Condoleezza Rice tees off during the Pro-Am event prior to the start of the… (Mark Ralston / AFP / Getty…)
My applause for the admission of the first two women to Augusta National Golf Club is tempered by a question.
They're really going to wear the green jackets like Billy Payne promised? Are we sure they're not going to be asked to instead wear green skirts?
I hate to be cynical about Monday's landmark decision by the folks who run the Masters golf tournament, but it only makes sense that the opening of a door that has been closed for 80 years would be accompanied by lots of creaks.
The most unsettling noise came from Payne, the Augusta chairman, who said the admission of women to the club's membership was a "joyous occasion." How sad that there are places in this country where, in 2012, gender equity is considered a "joyous occasion."
Cheers for Augusta for admitting former Secretary of State Condoleezza Rice and South Carolina financier Darla Moore. But it's a shame America's golf shrine is taking so long to embrace America's values.
Or, in the words of tweeter @charleslfreemn, "I want to take this time to welcome the Augusta National Golf Club to the mid-20th century."
As a private club, Augusta certainly had the right to exclude, and it's not the only place where that happens. Even today, the oldest golf club in the world, at Scotland's legendary Muirfield links, does not allow women as members.
But as the very-public host of one of most celebrated sports events in the world's most inclusive countries, Augusta has a duty to include. If you are going to step inside millions of American homes for four days a year, your private rights are outweighed by a public responsibility to act with decency and integrity.
Augusta's refusal to allow a black member for 58 years — the club wasn't integrated until 1990 — was indecent. Augusta's refusal to allow a female member even after a public outcry several years ago lacked integrity.
During the 2002 furor led by activist Martha Burk, then-Augusta chairman Hootie Johnson said the club might one day change its exclusionary ways, "but not at the point of a bayonet." That comment made it seem as if Augusta was not only a golf club, but a Johnny Reb Civil War reeanactment troop, which is fine, as long as you're not fighting those battles as a backdrop to an influential golf tournament.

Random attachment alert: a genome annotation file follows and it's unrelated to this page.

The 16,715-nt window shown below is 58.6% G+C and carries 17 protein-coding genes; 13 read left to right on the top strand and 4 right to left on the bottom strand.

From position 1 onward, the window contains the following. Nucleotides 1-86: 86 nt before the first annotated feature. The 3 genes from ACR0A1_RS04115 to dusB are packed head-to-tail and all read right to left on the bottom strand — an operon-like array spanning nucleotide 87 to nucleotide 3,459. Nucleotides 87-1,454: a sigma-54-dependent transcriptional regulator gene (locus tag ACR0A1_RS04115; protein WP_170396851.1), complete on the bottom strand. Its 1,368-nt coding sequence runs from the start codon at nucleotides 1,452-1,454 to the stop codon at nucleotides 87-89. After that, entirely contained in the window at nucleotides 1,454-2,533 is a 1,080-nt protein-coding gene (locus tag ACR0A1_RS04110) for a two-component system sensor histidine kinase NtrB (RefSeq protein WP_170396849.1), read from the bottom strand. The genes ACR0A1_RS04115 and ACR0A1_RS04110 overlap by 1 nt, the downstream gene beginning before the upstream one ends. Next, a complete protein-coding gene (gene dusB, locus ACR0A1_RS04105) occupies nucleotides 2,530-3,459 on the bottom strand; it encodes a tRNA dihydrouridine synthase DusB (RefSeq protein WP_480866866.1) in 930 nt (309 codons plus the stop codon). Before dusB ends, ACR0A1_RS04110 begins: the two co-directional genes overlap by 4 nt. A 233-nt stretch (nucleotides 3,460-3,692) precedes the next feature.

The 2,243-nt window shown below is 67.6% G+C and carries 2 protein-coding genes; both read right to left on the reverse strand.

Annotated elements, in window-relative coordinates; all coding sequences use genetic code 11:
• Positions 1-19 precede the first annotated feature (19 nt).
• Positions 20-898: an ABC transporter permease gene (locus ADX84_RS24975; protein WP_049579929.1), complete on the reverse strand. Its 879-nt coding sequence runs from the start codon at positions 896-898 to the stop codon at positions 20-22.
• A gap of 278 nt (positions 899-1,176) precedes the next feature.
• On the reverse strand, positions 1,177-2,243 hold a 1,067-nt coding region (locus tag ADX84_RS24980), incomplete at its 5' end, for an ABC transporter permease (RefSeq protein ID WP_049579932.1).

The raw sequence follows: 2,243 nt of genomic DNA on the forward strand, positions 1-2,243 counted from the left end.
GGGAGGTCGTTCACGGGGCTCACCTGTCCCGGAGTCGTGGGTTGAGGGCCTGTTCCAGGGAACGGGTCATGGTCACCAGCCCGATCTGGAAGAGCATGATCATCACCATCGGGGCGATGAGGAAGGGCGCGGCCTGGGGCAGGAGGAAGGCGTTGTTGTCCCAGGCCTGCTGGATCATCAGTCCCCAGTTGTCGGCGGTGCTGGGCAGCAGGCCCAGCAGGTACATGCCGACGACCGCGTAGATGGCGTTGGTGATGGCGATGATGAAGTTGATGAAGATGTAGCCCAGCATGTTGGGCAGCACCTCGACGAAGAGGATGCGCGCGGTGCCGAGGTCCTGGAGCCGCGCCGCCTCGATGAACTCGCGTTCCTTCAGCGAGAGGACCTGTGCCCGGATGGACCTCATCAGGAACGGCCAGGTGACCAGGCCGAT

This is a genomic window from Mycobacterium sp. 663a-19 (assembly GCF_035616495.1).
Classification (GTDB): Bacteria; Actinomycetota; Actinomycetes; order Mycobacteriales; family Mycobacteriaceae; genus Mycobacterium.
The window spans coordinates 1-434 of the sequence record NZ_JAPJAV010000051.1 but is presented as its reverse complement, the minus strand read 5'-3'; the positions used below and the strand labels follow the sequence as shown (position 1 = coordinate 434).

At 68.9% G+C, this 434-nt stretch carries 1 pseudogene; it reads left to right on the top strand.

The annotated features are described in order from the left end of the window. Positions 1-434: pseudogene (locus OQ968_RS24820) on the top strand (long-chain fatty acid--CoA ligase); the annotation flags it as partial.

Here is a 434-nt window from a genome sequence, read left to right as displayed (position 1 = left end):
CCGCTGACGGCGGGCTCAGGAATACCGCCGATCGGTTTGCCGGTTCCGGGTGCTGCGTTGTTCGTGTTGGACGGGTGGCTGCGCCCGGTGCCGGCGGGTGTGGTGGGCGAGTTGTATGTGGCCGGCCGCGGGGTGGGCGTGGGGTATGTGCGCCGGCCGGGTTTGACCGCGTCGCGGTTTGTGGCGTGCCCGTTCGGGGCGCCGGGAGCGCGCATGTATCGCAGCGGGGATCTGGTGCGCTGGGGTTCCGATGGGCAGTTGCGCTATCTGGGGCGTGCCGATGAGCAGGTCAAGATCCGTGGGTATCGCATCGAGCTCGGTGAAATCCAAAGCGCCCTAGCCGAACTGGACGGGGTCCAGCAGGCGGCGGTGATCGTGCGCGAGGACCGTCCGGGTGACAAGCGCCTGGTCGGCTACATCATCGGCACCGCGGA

Augusta has always wanted it both ways, acting as a private bunch of good ol' boys who want to sell a product in a very public forum. That might work in the rest of society, but it doesn't work on a sports landscape that leads the rest of the nation in the areas of racial and gender equality.
Think about it. Augusta has finally empowered women 40 years after Title IX legislated the inclusion of women in education. Augusta has finally recognized women the same summer that our U.S. Olympic team contained more women then men.
Yeah, so it's great, but don't suddenly be nominating Augusta National for a Nobel Peace Prize. The approximately 300 members are not doing the courageous or noble thing, they are simply doing the right thing.
I've seen them do the wrong thing. I was there in 2003 when Burk's protest occurred on a dusty patch of land down the street from the course. Fewer than 50 people joined her. Inside the gates, fans and officials were literally laughing at her. How dare a measly woman attack the virtues of golf's greatest men?
I've also been there during the chairman's annual news briefings, when media members fired off gender-related questions that were met with genteel arrogance and condescension. How dare you question the virtues of golf's greatest men?
I've complained about Augusta National so much over the years, folks have asked why I would still cover a tournament there. Well, that's the issue. The event is too big to ignore. Augusta National is too influential to avoid.
A couple of years ago, I was covering the Masters when a security guard refused to allow a female reporter to join her male colleagues in the locker room to interview a player. No such rule existed, and the Masters' conscientious media folks immediately apologized for the misunderstanding, but in Augusta there existed a climate where a random guard's first instinct would be to exclude a woman.
Maybe that's changing now. Maybe the stilted culture is shifting. Maybe the ancient values are evolving.
Maybe next spring one of the two new female members will be allowed the very public job — now shared by other members — of running the daily player news conference. Maybe one of the women will be allowed to hold her own news conference, adding more transparency to the way of this cloistered community. Maybe the green jackets will lighten up and loosen up and become more like the truly wide, wide world of sports in which they live.
I agreed with Payne on Monday when he said, "This is a significant and positive time in our club's history."
I'm hoping it's just a start.